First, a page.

Posted by: Peadar Ban | July 24, 2012

Cosmas, or the Love of God

Do an internet search, and just use the word Trappist.  You may be surprised at what you find.  The third entry, recently, was a link to a place which sold Trappist beer.  There are about as many Trappist this and that sites (including several for caskets) as there are sites directing one to Trappist monasteries, monastic life, monks, prayer, religious life and, simply, Trappist monks.  One might well be excused for coming away from their search with the idea that the Trappists are some sort of multi-national conglomerate.  And, one may rightly assume there is more than a little bit of truth in that.  They are, after all, a Catholic religious order following the Rule of St. Benedict, whose overriding admonition to his monastic “children” can be found in their motto “Ora Et Labora”, “Work and Pray”.  Work is first.  This can be a problem for some, perhaps many, who are not as well acquainted with the deeply spiritual nature of the reason for “work” in the Catholic monastic tradition.

“Cosmas, or the Love of God” is a book, a novel, which follows a young man’s journey into the monastic life in a Trappist monastery, and what he finds out there about life, holiness, sanctity and the sometimes very, very difficult path we all have to walk.  It is a tale about learning how sanctity doesn’t mean perfection. Cosmas believes that he has a vocation to become a Trappist monk, but the reality of monastic life disappoints him: fellow monks are irritating; the life of the monastery seems worldly; his own weaknesses appall him. Cosmas or the Love of God is an exquisite tale of one man who teaches us all what it means to be holy in a fallen world. Along the way, the reader is asked to understand that we are all on the same road; the road as the Irish song says to “god knows where.”  Along that road, we might learn through this book, even “labora”, work, becomes “ora”, prayer when everything is done for the “love of God.”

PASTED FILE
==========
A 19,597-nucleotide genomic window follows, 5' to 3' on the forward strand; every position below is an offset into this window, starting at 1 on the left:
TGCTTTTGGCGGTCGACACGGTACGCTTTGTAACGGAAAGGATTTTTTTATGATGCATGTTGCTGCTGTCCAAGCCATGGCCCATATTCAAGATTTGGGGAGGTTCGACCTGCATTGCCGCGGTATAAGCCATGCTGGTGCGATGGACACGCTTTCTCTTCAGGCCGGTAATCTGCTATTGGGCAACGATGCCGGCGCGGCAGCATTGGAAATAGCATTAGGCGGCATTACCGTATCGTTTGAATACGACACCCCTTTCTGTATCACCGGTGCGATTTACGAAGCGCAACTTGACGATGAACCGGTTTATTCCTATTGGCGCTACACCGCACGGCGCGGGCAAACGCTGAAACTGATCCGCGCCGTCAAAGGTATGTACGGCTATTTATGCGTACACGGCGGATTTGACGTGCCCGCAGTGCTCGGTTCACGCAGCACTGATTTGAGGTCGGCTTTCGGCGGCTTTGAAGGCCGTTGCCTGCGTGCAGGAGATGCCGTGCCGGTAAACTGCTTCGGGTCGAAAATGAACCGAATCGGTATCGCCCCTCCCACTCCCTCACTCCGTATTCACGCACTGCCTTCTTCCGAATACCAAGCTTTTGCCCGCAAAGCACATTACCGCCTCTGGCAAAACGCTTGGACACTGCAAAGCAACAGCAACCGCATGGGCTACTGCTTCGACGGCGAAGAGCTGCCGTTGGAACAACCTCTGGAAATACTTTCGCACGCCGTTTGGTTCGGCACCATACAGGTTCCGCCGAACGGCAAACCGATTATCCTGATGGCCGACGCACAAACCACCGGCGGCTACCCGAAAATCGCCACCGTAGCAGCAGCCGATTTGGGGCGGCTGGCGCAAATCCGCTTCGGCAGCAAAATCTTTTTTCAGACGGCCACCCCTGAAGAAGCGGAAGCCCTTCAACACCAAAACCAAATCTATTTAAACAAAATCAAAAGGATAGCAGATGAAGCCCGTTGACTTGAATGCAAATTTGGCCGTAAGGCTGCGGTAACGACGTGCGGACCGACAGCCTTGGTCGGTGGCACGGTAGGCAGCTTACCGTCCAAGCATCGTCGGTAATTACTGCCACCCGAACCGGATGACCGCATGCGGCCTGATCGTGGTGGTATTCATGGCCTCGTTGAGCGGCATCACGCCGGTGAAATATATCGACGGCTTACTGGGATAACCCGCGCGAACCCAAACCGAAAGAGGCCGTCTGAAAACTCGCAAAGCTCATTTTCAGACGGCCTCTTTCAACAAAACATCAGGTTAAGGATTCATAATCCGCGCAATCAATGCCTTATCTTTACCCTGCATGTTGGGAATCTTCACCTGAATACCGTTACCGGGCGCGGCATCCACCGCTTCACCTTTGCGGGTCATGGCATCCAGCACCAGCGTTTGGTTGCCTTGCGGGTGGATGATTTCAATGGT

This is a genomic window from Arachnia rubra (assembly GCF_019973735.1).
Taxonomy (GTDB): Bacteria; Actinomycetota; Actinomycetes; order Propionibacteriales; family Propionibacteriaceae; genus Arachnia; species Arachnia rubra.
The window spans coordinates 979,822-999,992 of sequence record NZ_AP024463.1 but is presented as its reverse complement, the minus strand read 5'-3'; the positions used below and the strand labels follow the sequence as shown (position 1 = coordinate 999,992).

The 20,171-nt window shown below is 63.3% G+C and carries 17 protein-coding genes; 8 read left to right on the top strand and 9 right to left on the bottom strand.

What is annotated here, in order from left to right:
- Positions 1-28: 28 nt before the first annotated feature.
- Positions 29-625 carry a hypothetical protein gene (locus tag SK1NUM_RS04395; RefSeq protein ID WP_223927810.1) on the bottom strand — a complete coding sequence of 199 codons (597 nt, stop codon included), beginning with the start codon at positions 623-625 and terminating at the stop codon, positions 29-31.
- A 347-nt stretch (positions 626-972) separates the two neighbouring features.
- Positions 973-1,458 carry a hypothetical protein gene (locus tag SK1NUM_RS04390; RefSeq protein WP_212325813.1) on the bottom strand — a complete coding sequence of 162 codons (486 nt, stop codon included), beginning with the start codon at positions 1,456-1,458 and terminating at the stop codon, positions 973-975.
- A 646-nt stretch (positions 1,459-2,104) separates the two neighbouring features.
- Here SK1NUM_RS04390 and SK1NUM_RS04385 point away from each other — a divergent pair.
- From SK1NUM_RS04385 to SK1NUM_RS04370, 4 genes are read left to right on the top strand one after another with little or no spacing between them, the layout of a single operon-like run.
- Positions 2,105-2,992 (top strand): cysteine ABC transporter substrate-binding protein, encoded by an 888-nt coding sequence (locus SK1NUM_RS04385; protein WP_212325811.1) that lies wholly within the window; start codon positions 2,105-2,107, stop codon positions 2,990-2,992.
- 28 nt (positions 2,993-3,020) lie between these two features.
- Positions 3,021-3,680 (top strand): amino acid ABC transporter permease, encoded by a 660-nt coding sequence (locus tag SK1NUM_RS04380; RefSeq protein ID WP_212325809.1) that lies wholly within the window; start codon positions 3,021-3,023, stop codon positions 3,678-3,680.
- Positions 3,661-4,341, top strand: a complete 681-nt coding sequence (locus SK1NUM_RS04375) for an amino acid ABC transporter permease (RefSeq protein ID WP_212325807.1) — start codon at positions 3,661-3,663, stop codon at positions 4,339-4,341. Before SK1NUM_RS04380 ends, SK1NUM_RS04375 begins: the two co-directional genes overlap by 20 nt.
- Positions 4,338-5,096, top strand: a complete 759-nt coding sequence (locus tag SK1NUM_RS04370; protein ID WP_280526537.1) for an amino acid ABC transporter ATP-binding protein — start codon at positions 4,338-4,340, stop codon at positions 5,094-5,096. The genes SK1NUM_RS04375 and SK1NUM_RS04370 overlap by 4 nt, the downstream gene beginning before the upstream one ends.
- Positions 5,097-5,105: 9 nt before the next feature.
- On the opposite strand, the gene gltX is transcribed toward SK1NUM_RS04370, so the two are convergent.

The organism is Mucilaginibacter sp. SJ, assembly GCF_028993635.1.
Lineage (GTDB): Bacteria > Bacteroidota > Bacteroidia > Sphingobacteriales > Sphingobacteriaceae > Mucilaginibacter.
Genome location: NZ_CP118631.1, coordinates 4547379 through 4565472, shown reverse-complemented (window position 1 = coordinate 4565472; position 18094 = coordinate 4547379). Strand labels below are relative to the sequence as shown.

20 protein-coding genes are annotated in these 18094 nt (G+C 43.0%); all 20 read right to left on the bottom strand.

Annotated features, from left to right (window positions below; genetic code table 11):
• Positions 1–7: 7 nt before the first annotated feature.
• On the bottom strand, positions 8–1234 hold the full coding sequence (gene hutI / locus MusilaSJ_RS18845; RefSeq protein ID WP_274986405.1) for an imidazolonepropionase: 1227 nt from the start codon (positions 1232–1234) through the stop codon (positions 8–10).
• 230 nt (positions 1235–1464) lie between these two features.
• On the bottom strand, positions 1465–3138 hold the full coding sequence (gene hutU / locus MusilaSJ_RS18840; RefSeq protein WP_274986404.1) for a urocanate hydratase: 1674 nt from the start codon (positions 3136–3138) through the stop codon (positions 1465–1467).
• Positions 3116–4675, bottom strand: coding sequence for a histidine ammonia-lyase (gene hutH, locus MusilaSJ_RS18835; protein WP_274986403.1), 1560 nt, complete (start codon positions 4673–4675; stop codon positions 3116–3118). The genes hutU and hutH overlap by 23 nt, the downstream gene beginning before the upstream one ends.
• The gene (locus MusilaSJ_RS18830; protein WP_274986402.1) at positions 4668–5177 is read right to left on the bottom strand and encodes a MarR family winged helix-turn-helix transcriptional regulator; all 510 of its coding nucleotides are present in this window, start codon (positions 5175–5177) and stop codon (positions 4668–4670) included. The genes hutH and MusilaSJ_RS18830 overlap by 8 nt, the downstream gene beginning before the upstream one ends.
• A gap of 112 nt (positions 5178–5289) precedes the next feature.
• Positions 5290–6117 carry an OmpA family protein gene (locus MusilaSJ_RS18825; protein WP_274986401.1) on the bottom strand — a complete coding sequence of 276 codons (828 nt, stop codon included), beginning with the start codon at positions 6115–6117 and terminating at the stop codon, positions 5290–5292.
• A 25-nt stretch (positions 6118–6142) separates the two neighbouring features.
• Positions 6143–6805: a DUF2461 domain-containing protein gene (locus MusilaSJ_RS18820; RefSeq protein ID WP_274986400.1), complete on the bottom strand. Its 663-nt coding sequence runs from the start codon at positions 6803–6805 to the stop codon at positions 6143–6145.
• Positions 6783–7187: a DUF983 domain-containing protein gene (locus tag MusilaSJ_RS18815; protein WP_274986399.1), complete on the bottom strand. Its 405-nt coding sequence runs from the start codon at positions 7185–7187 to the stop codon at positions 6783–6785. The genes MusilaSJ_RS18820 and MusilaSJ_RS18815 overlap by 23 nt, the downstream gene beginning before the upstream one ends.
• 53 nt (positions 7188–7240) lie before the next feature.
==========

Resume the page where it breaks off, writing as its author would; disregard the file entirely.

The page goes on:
The Christian Book Corner happily offers this and a number of other novels and books about monasticism, monks and the struggle for saintliness, the goal of every Catholic and Christian.

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Responses

  1. I’ll have to keep an eye out for this book. I’ve read a different book, “The Man Who Got Even With God,” that followed the life of a Trappist and I enjoyed it.


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